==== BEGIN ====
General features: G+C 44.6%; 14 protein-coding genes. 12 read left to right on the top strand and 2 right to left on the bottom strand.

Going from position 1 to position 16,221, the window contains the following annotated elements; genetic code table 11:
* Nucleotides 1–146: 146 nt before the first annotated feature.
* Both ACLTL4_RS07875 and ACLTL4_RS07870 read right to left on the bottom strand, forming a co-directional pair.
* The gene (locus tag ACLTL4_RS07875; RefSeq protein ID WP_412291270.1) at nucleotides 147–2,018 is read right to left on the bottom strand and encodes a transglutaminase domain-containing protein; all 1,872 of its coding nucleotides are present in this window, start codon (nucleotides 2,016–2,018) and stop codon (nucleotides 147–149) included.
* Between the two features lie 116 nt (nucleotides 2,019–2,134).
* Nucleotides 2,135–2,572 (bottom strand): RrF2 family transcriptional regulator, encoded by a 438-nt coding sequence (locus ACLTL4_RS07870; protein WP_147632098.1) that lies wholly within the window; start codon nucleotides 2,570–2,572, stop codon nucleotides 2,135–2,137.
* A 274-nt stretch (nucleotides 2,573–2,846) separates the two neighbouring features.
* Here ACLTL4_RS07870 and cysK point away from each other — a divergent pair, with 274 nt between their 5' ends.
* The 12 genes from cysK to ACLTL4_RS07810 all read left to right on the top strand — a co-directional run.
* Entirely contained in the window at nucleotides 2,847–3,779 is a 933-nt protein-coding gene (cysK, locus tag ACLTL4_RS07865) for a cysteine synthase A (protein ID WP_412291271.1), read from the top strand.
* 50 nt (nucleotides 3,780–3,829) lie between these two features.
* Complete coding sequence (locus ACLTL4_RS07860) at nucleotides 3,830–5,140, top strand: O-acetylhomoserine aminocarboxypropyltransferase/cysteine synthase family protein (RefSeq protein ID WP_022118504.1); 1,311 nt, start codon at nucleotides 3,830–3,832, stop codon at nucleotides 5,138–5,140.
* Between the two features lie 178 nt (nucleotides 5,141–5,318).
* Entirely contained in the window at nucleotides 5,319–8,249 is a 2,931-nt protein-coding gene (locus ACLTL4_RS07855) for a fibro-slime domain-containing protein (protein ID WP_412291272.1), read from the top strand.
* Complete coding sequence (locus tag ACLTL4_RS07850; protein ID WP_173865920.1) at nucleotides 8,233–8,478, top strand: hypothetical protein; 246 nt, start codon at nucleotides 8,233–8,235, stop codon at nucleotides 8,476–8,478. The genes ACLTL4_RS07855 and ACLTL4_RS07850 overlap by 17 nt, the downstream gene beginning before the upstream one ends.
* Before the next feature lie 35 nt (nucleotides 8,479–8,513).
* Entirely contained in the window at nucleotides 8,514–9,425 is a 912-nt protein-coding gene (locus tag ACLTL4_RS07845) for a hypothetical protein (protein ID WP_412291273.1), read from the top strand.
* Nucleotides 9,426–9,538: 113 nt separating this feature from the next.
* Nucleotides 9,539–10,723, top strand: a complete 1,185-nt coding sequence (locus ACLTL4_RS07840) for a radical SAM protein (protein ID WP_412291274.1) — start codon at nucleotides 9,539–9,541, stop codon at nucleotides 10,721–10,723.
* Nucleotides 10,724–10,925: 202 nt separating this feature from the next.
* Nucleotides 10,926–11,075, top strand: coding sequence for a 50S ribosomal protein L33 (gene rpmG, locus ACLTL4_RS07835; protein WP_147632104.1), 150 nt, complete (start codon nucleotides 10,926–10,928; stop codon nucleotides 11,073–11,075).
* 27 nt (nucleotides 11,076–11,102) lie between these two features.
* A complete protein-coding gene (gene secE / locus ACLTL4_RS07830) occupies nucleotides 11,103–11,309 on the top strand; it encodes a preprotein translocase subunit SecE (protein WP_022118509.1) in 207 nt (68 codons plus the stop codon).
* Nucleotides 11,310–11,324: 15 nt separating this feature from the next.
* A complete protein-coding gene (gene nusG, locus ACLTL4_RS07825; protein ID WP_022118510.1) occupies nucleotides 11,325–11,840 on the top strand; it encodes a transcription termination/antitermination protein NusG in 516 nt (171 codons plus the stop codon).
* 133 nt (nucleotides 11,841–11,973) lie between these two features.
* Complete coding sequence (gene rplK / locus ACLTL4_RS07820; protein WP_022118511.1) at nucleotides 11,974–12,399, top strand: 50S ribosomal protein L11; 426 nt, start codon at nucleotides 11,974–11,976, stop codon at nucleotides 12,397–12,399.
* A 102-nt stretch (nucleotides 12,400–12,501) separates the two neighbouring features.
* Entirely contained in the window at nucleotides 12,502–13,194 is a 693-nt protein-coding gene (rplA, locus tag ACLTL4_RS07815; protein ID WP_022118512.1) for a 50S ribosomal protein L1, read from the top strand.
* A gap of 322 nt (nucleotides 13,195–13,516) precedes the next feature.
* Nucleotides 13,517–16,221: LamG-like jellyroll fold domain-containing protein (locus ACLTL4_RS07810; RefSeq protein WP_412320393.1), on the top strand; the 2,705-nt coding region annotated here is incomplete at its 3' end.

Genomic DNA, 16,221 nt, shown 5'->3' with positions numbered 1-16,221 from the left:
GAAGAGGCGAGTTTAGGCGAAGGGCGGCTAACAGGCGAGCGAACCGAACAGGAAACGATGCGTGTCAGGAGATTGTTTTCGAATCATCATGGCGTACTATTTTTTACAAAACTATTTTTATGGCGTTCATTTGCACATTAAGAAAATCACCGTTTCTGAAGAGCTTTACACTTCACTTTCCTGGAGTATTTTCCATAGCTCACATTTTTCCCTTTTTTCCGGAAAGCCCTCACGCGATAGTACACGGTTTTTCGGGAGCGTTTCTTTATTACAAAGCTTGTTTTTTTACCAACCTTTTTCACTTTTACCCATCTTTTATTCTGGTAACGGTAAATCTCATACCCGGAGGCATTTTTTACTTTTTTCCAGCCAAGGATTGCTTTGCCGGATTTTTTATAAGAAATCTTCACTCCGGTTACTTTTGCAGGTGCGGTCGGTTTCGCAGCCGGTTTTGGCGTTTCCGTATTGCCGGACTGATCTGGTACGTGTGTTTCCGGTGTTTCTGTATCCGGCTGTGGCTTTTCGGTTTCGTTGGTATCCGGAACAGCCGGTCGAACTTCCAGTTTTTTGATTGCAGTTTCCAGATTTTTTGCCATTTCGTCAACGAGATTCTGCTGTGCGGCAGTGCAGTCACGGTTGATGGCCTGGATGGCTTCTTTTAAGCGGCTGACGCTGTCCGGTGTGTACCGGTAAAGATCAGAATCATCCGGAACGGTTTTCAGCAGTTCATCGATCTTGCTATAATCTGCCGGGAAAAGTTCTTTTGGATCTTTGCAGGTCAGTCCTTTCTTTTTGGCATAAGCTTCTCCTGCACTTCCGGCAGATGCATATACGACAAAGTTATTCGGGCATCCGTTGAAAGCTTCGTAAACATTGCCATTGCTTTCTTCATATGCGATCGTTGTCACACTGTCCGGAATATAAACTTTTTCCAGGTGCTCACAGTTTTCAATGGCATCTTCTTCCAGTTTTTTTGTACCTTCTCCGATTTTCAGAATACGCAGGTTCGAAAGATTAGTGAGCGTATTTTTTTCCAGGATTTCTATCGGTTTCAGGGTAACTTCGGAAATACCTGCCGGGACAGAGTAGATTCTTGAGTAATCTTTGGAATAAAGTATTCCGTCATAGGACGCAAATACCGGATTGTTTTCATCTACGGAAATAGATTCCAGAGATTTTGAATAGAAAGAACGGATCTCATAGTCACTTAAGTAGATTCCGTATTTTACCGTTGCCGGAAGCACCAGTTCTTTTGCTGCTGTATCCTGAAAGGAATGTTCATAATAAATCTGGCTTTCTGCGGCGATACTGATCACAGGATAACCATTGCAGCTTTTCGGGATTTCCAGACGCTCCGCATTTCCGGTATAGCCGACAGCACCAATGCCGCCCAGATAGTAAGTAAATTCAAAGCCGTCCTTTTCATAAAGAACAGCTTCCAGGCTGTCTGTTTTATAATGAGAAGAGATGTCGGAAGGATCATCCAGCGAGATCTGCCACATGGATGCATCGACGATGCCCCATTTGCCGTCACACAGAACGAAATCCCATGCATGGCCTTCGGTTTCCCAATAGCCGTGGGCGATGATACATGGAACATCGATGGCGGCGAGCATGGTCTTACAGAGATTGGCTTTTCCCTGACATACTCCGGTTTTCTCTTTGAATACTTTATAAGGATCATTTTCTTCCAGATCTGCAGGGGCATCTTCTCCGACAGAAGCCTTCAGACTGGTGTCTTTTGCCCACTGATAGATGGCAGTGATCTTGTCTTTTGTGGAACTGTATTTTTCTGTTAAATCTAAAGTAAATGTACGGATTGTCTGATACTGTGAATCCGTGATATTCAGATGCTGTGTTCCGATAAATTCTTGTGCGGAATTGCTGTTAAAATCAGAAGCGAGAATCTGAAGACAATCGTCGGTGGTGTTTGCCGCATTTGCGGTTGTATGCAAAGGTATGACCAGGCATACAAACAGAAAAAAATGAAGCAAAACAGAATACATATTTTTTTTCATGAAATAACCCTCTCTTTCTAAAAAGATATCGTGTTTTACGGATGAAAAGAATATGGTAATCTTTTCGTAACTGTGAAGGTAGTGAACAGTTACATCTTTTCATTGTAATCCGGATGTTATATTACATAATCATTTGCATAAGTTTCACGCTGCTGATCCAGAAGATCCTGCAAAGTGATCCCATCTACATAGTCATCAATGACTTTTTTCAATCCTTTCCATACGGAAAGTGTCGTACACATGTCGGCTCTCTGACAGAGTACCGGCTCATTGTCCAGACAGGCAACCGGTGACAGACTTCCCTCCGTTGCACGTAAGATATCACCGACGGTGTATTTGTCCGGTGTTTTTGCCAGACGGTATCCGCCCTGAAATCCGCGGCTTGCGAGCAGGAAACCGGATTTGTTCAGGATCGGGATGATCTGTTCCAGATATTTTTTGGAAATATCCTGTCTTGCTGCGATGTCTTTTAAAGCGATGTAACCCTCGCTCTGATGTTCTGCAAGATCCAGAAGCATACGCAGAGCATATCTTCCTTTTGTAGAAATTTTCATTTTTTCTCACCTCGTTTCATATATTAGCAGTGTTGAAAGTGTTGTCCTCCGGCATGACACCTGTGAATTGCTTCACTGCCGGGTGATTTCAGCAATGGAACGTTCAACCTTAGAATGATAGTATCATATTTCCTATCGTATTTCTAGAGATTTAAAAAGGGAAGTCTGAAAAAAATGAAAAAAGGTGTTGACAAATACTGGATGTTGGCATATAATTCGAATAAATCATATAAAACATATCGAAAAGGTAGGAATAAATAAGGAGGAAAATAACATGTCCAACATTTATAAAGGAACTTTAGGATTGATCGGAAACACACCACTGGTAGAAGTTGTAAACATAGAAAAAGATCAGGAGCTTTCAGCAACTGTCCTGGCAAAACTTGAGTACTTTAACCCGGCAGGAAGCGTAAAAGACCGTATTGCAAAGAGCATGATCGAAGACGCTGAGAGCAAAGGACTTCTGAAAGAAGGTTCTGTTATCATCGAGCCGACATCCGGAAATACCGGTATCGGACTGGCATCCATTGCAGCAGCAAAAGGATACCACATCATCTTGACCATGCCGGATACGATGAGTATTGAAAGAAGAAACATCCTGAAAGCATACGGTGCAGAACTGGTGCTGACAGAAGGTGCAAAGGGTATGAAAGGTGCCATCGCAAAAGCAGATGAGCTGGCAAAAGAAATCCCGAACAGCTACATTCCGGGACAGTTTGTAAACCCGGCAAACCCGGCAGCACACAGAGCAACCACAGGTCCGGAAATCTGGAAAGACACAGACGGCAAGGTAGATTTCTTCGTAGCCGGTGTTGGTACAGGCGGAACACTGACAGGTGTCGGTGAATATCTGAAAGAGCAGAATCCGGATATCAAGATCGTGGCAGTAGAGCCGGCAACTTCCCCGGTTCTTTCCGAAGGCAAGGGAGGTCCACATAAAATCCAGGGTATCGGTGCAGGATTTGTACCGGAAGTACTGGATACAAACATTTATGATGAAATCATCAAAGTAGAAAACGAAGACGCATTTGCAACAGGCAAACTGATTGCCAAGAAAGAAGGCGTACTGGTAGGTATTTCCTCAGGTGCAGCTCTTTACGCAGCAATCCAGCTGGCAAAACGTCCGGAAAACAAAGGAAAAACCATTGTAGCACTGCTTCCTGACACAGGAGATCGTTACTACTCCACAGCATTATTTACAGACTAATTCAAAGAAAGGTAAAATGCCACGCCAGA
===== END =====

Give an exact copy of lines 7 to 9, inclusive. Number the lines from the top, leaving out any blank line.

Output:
* Nucleotides 2,135–2,572 (bottom strand): RrF2 family transcriptional regulator, encoded by a 438-nt coding sequence (locus ACLTL4_RS07870; protein WP_147632098.1) that lies wholly within the window; start codon nucleotides 2,570–2,572, stop codon nucleotides 2,135–2,137.
* A 274-nt stretch (nucleotides 2,573–2,846) separates the two neighbouring features.
* Here ACLTL4_RS07870 and cysK point away from each other — a divergent pair, with 274 nt between their 5' ends.